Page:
Friday, July 15, 2011

Fillings for Ricotta Spelt Crepes

As previously mentioned, the first crepe in a batch always looks like crap. I ate it. It was delicious. I considered eating the rest of the crepes unfilled. But in case my guests were not so inclined, we made some fillings to make the crepes more civilized.

First there were chopped fresh tomatoes with basil. We all agreed that the tomatoes accented the delicate flavor of the crepes. We also discovered that a little leftover ricotta went beautifully with the tomatoes inside the crepes.

I also made a mushroom spinach filling. I wanted to make Julia Child's mushrooms (which are stewed in butter and port until they're browned and fragrant), but I didn't think stewing spinach in port for eight minutes sounded like a good idea. Instead, I sauteed the mushrooms (I used creminis, but I think any kind of mushrooms or mix of wild mushrooms would be delicious) and shallots and blanched the spinach. When the mushrooms had given up most of their liquid, I added a large splash of port and let it cook mostly off before stirring in the spinach. The result was that the mixture was perfumed with port while still retaining all the flavors of its original components. I thought it was absolutely delicious, but it sang out a little louder than the crepes. I didn't mind, the variety was nice. And the leftovers work really well in eggs the next day.

Spinach Mushroom Crepe Filling
Serves Six

1 lb. fresh spinach, washed
10 oz cremini mushrooms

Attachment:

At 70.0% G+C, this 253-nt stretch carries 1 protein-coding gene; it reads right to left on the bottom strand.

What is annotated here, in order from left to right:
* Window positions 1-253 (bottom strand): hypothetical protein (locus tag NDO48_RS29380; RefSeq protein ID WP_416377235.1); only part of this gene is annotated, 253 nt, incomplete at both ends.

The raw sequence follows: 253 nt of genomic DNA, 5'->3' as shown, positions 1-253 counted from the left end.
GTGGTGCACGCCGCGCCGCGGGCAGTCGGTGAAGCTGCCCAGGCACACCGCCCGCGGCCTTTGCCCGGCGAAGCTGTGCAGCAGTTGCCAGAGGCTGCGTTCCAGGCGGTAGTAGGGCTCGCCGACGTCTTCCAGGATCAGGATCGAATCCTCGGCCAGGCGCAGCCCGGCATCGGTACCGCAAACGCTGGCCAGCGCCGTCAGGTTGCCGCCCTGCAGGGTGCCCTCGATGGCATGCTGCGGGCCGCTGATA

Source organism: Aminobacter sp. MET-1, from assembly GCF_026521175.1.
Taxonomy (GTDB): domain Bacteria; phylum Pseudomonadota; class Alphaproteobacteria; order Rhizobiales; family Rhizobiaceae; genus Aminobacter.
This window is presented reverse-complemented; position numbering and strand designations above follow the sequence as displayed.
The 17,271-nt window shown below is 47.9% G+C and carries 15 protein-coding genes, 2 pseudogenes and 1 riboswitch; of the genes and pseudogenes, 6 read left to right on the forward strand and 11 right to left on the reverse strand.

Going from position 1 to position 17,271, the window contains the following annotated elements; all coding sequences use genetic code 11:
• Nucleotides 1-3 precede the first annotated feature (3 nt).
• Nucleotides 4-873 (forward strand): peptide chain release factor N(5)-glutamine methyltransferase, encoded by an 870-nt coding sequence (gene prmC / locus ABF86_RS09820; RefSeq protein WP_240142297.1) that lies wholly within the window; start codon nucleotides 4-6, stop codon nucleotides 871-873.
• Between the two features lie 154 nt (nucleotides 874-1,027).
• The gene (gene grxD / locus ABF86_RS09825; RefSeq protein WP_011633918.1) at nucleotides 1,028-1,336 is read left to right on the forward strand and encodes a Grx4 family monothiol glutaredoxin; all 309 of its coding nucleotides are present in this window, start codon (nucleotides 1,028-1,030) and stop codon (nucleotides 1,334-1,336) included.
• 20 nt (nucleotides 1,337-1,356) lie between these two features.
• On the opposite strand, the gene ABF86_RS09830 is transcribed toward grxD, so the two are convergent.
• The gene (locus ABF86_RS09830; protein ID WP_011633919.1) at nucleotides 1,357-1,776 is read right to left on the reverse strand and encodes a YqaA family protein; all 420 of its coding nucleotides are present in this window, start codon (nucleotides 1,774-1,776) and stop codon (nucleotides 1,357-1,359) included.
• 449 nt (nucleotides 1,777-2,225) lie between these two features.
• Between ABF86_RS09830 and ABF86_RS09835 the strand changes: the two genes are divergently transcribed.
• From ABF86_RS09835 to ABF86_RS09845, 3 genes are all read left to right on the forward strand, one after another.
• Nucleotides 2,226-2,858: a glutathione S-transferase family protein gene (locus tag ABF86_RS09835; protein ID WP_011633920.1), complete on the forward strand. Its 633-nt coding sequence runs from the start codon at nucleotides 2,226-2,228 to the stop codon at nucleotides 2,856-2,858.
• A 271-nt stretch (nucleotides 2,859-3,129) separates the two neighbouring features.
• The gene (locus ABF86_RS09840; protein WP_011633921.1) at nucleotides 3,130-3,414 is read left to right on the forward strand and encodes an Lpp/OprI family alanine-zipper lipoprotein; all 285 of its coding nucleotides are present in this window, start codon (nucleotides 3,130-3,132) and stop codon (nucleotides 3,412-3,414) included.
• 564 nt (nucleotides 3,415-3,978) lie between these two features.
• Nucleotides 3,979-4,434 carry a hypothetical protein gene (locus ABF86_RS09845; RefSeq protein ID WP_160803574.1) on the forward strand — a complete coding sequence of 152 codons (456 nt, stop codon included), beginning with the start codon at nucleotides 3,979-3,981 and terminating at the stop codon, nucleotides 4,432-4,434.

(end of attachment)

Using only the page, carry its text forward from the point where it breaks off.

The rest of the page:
3 shallots*
1/2 tbsp butter
1/2 tbsp olive oil
3 tbsps port (or more to taste)

1. Fill a large pot half full of water and lightly salt. Bring to a boil. While waiting for the water to boil, prepare the mushrooms and shallots.
2. With a damp paper towel, lightly wipe dirt off the caps of the mushrooms. Trim the stems if the ends look gross. Slice mushrooms into 1/4 inch slices.
3. Peel shallots and slice into 1/4 inch rings.
4. When the water boils, dump spinach into the pot and poke it with tongs or a wooden spoon until all the spinach has been submerged, about 10 seconds. Drain spinach in a colander, squeezing to remove excess moisture. When the spinach is well drained, transfer it to a cutting board and coarsely chop.
5. Heat a medium or large skillet over medium high heat. Add the butter and olive oil. When the butter melts, add mushrooms and shallots.
6. Cook, stirring frequently, until the mushrooms have given up their liquid and most of the liquid has evaporated and the shallots are soft. Add the port (you can add a little more if you really like port) and allow the alcohol to cook off and most of the liquid to reduce.
7. Add spinach to the pan and stir until all the ingredients are evenly distributed. Season with salt and pepper. Serve.

*I always get confused when recipes call for x number of shallots. Do they mean whole shallots? Do they mean individual heads? So, just to be clear, I used three largeish whole shallots, which was about 6 or 7 individual heads. You can always use more or fewer shallots, depending on your onion preferences.

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